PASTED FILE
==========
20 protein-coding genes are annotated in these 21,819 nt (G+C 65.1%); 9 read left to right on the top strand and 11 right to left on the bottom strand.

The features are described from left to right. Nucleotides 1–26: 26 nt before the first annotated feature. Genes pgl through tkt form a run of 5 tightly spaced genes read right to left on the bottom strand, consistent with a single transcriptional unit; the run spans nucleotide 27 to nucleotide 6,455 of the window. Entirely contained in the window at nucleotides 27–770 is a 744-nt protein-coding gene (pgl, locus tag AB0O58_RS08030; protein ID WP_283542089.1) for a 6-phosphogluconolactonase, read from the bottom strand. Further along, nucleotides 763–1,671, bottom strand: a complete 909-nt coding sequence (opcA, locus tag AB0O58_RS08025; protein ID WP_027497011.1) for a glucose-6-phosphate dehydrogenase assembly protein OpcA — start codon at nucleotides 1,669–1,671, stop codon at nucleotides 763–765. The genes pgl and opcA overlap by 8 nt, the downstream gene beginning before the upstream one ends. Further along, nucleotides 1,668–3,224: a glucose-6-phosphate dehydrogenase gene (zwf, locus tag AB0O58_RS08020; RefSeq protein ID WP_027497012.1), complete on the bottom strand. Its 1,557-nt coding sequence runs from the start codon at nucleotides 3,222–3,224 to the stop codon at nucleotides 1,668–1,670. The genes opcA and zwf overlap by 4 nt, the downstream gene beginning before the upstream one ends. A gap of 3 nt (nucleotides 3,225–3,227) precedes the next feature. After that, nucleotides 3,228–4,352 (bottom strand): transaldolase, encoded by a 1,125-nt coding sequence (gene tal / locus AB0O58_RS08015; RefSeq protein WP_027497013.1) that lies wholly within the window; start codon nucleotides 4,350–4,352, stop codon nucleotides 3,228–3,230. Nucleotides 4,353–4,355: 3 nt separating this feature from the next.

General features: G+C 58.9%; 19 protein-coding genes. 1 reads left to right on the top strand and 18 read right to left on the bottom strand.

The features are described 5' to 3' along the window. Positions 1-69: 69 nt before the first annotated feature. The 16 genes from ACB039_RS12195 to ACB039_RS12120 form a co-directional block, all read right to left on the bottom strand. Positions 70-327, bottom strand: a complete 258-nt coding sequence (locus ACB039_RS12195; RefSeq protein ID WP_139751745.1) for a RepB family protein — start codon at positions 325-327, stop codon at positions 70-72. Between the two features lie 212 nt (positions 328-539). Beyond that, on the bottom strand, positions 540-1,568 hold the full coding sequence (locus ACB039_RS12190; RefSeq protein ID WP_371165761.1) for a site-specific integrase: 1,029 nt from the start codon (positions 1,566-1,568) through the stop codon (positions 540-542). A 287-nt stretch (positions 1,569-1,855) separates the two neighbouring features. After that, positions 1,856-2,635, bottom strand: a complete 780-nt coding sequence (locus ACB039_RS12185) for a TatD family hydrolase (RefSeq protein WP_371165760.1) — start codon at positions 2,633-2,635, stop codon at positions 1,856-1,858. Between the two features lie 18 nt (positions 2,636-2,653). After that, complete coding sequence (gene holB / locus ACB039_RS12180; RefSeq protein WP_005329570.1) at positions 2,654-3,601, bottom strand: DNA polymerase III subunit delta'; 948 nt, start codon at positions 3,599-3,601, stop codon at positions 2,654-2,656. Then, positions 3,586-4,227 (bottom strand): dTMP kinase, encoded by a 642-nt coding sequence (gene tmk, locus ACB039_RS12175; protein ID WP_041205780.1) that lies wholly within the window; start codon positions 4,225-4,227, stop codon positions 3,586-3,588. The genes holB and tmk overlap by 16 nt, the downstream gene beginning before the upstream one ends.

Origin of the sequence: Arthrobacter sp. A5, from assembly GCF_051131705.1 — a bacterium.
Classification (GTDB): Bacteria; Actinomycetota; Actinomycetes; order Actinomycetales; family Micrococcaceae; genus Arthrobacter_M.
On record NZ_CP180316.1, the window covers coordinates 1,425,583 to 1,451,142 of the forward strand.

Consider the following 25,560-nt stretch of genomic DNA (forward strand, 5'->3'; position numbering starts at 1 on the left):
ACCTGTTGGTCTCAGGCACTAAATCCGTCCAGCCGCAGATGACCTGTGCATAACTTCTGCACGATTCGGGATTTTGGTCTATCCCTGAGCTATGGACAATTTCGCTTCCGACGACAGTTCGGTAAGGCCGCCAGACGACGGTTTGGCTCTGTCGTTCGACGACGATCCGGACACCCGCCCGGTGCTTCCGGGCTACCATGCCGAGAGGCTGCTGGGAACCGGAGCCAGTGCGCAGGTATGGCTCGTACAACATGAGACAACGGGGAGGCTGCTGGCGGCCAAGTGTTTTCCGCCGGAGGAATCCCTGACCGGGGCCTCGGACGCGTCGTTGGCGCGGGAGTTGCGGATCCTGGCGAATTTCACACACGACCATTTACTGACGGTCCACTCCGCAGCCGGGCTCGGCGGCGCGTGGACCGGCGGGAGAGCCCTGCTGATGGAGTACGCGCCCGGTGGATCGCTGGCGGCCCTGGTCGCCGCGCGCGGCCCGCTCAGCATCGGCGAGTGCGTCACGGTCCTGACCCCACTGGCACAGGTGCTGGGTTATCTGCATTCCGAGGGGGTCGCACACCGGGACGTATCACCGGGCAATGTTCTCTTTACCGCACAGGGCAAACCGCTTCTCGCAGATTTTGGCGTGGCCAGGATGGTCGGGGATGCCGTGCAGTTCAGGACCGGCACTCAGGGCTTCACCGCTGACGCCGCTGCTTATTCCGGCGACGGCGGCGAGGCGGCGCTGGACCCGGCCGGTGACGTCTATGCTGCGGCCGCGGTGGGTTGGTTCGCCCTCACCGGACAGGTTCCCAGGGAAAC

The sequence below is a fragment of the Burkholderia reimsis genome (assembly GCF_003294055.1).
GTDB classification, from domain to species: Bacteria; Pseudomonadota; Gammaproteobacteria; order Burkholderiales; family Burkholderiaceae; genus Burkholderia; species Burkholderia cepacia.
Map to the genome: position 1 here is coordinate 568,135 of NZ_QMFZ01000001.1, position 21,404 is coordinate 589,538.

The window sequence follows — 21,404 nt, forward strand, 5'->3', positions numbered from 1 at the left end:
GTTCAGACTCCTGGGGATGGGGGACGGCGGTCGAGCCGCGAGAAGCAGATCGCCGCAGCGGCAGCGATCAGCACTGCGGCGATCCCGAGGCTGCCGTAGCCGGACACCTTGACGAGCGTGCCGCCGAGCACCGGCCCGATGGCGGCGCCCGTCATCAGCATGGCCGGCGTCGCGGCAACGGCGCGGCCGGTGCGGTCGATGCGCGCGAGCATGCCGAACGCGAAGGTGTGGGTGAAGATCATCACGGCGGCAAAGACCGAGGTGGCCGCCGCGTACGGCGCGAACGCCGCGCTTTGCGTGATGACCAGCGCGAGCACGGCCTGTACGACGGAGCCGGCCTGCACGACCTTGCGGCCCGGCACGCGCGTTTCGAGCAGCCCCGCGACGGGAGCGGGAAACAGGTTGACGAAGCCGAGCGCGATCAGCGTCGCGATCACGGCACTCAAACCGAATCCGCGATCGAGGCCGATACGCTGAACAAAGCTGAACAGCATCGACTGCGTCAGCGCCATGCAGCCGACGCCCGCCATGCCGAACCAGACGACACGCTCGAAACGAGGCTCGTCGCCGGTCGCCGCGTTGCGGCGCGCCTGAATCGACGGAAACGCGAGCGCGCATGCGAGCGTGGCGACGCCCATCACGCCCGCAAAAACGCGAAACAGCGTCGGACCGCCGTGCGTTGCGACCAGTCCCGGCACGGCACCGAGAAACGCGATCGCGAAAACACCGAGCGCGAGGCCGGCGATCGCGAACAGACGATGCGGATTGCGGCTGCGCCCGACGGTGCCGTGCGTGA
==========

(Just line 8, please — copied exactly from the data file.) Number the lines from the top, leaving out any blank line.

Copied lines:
Consider the following 25,560-nt stretch of genomic DNA (forward strand, 5'->3'; position numbering starts at 1 on the left):